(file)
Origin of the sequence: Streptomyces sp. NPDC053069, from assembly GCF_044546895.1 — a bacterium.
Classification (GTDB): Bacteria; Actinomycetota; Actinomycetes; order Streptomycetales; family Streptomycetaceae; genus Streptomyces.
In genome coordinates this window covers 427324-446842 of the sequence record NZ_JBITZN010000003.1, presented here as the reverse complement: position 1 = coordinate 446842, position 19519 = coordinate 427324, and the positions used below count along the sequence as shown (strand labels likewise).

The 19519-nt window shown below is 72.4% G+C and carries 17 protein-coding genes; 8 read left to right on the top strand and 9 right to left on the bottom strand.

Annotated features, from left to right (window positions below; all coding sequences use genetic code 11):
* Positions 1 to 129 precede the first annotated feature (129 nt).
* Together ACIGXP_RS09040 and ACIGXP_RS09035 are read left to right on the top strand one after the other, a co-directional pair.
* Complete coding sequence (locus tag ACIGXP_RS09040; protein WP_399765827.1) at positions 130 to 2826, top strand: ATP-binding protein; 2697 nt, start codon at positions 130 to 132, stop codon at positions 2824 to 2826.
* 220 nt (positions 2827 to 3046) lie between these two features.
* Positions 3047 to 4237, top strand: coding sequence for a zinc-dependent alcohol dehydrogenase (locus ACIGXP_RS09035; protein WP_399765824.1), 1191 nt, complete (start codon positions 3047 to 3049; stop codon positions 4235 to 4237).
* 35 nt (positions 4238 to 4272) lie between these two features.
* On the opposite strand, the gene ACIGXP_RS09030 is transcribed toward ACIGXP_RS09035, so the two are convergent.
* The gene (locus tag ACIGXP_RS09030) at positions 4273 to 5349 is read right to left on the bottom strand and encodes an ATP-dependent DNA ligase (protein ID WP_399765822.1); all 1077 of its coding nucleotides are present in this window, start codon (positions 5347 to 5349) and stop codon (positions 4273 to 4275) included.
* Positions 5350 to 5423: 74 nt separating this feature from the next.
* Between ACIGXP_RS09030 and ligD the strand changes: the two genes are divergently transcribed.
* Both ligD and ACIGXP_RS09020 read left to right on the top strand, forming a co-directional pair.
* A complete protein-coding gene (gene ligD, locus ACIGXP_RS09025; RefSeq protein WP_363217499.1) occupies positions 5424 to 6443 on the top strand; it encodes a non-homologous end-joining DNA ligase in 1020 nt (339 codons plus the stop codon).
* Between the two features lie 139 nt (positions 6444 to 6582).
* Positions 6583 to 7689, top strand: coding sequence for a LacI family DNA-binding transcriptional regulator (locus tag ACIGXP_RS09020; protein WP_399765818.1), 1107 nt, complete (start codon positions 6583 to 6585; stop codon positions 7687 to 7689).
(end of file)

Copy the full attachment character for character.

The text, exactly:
Origin of the sequence: Streptomyces sp. NPDC053069, from assembly GCF_044546895.1 — a bacterium.
Classification (GTDB): Bacteria; Actinomycetota; Actinomycetes; order Streptomycetales; family Streptomycetaceae; genus Streptomyces.
In genome coordinates this window covers 427324-446842 of the sequence record NZ_JBITZN010000003.1, presented here as the reverse complement: position 1 = coordinate 446842, position 19519 = coordinate 427324, and the positions used below count along the sequence as shown (strand labels likewise).

The 19519-nt window shown below is 72.4% G+C and carries 17 protein-coding genes; 8 read left to right on the top strand and 9 right to left on the bottom strand.

Annotated features, from left to right (window positions below; all coding sequences use genetic code 11):
* Positions 1 to 129 precede the first annotated feature (129 nt).
* Together ACIGXP_RS09040 and ACIGXP_RS09035 are read left to right on the top strand one after the other, a co-directional pair.
* Complete coding sequence (locus tag ACIGXP_RS09040; protein WP_399765827.1) at positions 130 to 2826, top strand: ATP-binding protein; 2697 nt, start codon at positions 130 to 132, stop codon at positions 2824 to 2826.
* 220 nt (positions 2827 to 3046) lie between these two features.
* Positions 3047 to 4237, top strand: coding sequence for a zinc-dependent alcohol dehydrogenase (locus ACIGXP_RS09035; protein WP_399765824.1), 1191 nt, complete (start codon positions 3047 to 3049; stop codon positions 4235 to 4237).
* 35 nt (positions 4238 to 4272) lie between these two features.
* On the opposite strand, the gene ACIGXP_RS09030 is transcribed toward ACIGXP_RS09035, so the two are convergent.
* The gene (locus tag ACIGXP_RS09030) at positions 4273 to 5349 is read right to left on the bottom strand and encodes an ATP-dependent DNA ligase (protein ID WP_399765822.1); all 1077 of its coding nucleotides are present in this window, start codon (positions 5347 to 5349) and stop codon (positions 4273 to 4275) included.
* Positions 5350 to 5423: 74 nt separating this feature from the next.
* Between ACIGXP_RS09030 and ligD the strand changes: the two genes are divergently transcribed.
* Both ligD and ACIGXP_RS09020 read left to right on the top strand, forming a co-directional pair.
* A complete protein-coding gene (gene ligD, locus ACIGXP_RS09025; RefSeq protein WP_363217499.1) occupies positions 5424 to 6443 on the top strand; it encodes a non-homologous end-joining DNA ligase in 1020 nt (339 codons plus the stop codon).
* Between the two features lie 139 nt (positions 6444 to 6582).
* Positions 6583 to 7689, top strand: coding sequence for a LacI family DNA-binding transcriptional regulator (locus tag ACIGXP_RS09020; protein WP_399765818.1), 1107 nt, complete (start codon positions 6583 to 6585; stop codon positions 7687 to 7689).